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One of the most popular topics of conversation among estate agents since the threshold changes last year has been stamp duty and how it should be reformed. Today, the Chancellor of the Exchequer demonstrated that he has listened – despite it being received as rather unambitious.
In his Autumn Budget, he announced that all first-time buyers will no longer have to pay stamp duty on homes up to £300,000 – or on the first £300,000 of the purchase price of properties up to £500,000 in very expensive areas.
In doing so, Phillip Hammond has given a small fillip to the housing market because homeownership among young people has gone down from 59% to 38%.
He said it means a saving of about £5,000 – a very useful sum for any first-time buyer – and it also means a stamp duty cut for 80% of first-time buyers from today. The abolition of stamp duty for this group is expected only to cost the Exchequer £600 million a year in the course of this parliament, but with the help to buy scheme, too, it is to be welcomed.
While it’s not thorough reform of stamp duty, which I’d hoped for, it is a help and I’ve no doubt this will ensure fluidity in the market and will keep the business of house buying and selling moving.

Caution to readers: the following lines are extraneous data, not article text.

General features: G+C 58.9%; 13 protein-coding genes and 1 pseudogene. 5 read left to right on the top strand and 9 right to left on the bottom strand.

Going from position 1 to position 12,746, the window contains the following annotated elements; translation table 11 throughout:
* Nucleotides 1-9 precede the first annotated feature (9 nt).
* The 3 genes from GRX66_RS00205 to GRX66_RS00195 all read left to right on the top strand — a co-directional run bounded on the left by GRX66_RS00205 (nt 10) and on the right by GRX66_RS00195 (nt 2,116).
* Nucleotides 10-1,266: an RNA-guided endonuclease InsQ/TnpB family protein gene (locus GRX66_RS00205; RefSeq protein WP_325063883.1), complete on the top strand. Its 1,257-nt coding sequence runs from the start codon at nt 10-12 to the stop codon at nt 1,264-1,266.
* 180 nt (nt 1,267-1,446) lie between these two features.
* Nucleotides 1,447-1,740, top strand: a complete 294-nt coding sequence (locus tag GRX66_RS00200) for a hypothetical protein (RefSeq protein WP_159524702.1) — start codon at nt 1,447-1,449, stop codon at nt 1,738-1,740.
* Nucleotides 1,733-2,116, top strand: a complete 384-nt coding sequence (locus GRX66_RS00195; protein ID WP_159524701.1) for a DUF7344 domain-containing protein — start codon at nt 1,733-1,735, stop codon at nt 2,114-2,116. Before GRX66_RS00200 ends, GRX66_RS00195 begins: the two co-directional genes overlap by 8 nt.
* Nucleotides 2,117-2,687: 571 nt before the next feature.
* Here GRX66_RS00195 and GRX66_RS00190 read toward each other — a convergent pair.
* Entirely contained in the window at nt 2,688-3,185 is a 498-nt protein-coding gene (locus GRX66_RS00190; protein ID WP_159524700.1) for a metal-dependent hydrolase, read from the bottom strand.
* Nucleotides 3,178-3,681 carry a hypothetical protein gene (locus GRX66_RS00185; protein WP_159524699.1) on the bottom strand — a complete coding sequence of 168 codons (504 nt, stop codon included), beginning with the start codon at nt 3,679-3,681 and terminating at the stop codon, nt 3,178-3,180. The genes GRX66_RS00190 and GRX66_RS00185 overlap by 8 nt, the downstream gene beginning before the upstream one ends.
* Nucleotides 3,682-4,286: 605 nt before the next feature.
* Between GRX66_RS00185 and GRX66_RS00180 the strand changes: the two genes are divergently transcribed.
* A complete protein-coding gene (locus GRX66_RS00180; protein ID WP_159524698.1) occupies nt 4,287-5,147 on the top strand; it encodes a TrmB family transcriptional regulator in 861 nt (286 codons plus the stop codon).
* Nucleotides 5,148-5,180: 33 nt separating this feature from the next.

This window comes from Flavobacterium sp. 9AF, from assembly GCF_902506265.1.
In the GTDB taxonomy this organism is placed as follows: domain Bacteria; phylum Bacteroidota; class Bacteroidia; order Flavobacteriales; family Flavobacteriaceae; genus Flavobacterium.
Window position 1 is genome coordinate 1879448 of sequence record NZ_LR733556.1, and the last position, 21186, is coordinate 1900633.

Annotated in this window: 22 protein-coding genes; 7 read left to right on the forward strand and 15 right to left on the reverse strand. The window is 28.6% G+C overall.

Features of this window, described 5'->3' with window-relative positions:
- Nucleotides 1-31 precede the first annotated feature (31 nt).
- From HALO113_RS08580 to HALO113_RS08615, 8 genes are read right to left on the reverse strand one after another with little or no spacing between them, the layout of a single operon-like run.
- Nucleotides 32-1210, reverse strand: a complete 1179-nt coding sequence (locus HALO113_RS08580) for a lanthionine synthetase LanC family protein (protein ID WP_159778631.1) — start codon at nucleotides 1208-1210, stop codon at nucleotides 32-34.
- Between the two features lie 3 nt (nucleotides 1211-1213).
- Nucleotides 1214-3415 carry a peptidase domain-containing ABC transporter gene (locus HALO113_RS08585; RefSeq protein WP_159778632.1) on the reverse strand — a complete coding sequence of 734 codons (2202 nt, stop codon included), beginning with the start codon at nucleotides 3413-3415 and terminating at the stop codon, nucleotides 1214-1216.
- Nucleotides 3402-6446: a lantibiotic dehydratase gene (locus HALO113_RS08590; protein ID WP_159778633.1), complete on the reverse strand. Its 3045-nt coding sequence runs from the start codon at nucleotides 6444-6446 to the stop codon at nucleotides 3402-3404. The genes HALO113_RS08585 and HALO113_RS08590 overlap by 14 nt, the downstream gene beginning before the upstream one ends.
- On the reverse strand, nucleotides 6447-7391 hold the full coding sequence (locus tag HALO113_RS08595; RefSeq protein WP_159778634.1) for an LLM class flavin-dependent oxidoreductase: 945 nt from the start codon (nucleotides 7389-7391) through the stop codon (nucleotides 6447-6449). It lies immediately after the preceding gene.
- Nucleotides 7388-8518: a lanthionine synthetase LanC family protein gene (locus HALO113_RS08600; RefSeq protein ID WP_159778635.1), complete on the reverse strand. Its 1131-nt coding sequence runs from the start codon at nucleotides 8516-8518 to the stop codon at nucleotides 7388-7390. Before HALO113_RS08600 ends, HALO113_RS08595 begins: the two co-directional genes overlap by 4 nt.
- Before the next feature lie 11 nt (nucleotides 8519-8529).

Many of us in the industry had expected a temporary stamp duty holiday for first-time buyers but it was great news to hear the Chancellor say a stop-gap would only help those who are ready to purchase now and would offer nothing for the many who need to save for years before they can buy their first property.
The measure will also help those homeowners who are looking to sell their first property because it is this bracket of homeowner that is struggling to sell their property to upsize.
Stamp duty is only part of the problem, however. Building more houses is the most obvious solution to the supply and demand issues, so it was good news to hear that the government has made a £44 billion commitment to house building and has pledged that by the mid-2020s, there will be 300,000 homes being built a year.
It’s also good news that planning reform is being examined and that land banking – where developers sit on the land they own and do not build homes, despite having planning permission – could be tackled. It is a problem in Birmingham city centre, the suburbs and the West Midlands, as it elsewhere across the country. The government could intervene by compulsory purchasing sites that are not being developed purely because of financial reasons.
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